While a great morning moment can feel pretty magical, there’s more to the perfectly productive day than the mystical forces at work. A morning routine that leads to productivity is in fact a science that you can implement in your own life.
But is there a right way to have a productive morning? After analyzing the advice and routines of six top productivity experts, we put together a few important elements that many successful people include as part of their morning to have a productive day.
We’ve all heard that morning people are the most productive people: “You’ve got to be part of the 5 am alarm club! If you’ve slept in past 6 am, then you’re behind already!” or the infamous “The early bird catches the worm!” Groan.
According to a 2012 study published by the American Psychological Association, participants who self-identified as “morning people” reported feeling “happier and healthier than night owls.” One hypothesis from the research, however, is that the typical 9-5 workday is geared to benefit those who function at their best earlier in the day.
The most important thing isn’t what time you wake up – it’s getting in tune with your body’s clock. According to Sleep.org, your body actually knows what it should be doing and when. Don’t force yourself to be part of the 5 am club if you can’t fall asleep before midnight.
Getting enough sleep and waking up when your body is ready will lead more often to a productive day than forcing yourself out of bed hours before your brain is ready—that’s a recipe for burnout. Plus, the habit won’t last long. If you’re not a morning person, you can’t force it and your body will only work with you for so long before it says “no more!”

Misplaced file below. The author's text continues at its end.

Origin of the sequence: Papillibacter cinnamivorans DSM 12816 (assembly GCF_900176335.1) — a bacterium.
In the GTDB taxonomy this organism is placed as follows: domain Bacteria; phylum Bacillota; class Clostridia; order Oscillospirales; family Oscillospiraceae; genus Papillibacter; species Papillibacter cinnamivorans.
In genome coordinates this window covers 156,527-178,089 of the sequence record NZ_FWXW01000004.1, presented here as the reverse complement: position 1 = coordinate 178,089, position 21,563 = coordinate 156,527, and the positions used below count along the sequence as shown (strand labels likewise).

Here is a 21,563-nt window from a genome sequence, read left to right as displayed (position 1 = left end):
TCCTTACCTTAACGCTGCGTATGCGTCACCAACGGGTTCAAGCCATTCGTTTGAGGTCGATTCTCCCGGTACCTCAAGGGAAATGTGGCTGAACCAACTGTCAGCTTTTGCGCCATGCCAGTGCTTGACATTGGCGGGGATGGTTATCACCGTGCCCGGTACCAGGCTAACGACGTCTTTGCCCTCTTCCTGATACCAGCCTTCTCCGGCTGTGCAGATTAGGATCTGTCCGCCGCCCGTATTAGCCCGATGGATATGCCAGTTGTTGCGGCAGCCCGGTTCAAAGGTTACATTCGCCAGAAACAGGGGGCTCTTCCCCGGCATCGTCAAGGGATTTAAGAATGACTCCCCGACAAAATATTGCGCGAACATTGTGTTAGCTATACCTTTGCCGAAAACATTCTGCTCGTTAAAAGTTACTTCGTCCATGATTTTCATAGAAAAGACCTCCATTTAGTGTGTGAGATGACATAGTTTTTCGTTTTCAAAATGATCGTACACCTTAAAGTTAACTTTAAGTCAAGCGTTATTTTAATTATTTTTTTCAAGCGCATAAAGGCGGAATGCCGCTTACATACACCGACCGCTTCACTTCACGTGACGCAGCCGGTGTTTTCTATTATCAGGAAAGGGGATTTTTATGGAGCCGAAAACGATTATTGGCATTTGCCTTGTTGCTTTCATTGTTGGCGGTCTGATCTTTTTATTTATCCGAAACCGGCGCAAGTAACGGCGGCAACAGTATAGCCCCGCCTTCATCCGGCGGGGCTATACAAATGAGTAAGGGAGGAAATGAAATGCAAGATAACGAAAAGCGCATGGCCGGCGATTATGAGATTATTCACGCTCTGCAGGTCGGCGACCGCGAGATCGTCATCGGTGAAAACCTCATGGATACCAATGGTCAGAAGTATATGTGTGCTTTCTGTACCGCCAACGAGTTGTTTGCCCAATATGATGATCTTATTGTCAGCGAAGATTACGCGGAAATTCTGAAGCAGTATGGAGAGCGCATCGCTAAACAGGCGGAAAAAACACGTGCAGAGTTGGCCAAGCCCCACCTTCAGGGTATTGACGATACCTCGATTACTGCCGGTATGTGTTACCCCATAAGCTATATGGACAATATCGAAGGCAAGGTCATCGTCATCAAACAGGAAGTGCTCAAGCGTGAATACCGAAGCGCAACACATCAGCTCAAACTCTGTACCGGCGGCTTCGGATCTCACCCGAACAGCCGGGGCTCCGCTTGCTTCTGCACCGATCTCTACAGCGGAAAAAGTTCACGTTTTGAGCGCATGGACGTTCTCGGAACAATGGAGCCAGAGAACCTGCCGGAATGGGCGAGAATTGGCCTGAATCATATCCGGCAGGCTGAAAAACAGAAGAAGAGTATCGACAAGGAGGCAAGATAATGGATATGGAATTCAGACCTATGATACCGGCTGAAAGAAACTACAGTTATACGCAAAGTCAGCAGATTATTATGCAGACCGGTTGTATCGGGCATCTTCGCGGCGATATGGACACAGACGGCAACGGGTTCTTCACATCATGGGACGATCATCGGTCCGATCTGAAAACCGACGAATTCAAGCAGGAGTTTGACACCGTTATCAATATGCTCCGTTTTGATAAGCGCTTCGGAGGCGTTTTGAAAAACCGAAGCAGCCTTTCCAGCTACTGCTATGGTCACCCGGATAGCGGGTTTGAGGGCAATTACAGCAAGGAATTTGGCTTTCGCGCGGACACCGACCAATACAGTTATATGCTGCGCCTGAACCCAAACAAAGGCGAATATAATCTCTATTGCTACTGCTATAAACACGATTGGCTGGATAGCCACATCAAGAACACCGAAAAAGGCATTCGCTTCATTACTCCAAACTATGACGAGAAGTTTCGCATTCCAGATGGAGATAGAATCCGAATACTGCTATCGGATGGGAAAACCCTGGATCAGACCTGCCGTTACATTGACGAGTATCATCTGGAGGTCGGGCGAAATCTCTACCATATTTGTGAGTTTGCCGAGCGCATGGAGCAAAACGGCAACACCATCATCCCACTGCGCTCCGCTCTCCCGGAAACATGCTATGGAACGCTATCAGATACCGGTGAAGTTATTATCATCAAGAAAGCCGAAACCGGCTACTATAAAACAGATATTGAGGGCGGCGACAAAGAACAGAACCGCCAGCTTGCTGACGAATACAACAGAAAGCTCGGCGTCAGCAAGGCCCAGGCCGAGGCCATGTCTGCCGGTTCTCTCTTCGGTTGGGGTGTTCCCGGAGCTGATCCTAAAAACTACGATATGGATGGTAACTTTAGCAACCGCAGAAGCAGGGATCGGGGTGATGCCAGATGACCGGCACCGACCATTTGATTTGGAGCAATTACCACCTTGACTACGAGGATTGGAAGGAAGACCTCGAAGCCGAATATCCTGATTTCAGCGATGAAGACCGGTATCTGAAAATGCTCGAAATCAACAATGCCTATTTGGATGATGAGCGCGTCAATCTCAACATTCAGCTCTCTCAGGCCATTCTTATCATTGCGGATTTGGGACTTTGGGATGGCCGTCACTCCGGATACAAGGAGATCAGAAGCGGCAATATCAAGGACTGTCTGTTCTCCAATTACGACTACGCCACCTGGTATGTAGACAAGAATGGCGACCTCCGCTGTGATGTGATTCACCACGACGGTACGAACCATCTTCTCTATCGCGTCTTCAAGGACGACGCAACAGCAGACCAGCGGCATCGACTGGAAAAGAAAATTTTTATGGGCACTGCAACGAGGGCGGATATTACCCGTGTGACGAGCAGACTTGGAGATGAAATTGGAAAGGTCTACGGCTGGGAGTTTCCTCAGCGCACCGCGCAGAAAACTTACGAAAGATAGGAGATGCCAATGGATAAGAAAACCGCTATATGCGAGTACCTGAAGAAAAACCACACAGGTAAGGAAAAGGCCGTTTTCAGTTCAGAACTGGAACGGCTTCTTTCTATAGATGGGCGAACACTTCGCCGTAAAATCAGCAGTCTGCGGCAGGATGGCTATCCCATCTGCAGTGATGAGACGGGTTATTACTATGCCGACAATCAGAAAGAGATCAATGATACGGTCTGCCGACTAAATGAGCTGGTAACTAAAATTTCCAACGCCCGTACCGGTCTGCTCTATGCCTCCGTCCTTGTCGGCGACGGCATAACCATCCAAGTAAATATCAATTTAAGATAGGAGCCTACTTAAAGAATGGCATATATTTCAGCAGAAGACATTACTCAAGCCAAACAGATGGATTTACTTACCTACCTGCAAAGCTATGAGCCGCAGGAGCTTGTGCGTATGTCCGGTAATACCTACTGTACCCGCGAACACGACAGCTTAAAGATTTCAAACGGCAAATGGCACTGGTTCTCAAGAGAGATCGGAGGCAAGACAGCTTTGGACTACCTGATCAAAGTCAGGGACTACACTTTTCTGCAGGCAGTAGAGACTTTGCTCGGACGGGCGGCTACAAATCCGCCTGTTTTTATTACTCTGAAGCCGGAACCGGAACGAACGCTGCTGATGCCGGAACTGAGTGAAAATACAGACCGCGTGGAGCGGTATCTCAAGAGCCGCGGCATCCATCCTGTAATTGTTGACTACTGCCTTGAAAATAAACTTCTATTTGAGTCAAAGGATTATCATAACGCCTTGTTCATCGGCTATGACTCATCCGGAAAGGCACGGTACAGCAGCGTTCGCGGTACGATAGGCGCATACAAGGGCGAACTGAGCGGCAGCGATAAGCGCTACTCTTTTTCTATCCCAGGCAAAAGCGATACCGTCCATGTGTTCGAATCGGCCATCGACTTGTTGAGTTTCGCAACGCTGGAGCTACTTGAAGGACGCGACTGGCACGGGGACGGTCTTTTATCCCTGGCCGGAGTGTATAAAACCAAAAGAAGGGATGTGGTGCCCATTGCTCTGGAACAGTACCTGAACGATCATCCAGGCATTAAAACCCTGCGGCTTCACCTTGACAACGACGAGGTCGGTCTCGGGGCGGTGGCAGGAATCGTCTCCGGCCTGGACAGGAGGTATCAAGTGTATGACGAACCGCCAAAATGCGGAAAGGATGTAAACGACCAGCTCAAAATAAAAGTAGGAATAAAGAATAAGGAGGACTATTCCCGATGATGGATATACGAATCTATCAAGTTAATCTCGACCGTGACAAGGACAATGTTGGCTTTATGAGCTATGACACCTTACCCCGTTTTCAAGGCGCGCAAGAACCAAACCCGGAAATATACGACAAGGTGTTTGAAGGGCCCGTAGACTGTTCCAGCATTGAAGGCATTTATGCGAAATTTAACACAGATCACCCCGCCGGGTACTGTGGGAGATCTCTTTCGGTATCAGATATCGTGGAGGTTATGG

Sometimes the best way to have a productive morning is to get a head start on it the night before. Many productivity experts and successful people spend their evenings preparing for the next day because it makes their mornings free to get an early start on important work.
American Express CEO Kenneth Chenault ends his evenings by writing down three things he wants to accomplish the next day.
Planning the evening before is effective because we have a limited amount of willpower and decision-making ability every day. The thought of making too many decisions in the morning will slow you down and drain your brain for the rest of the day. Steve Jobs and Mark Zuckerberg both put on the same outfit each day for this exact reason. If you can eliminate decision-making from your mornings, you’ll have more energy and time to have the most productive morning you can!
Subscribe to the concept that an AM routine can start in the PM: Pick out your outfit. Pack your lunch and your backpack for work. Want to read a book in the morning? Pick it out the night before and put it out somewhere obvious so you see it first thing.
Perhaps the most important element of a productive morning is your routine. Nearly every productivity expert recommends a morning routine, although each one is just a bit different! It isn’t so much about what is in your morning routine, just that you have one.
According to Claire Diaz Ortiz, productivity expert and author of Design Your Day, the best thing you can do to be productive is to create your ideal morning routine. She explains that how you start your day anchors you and ensures you stay focused on what is most important. You must master a consistent morning routine to achieve your highest level of productivity!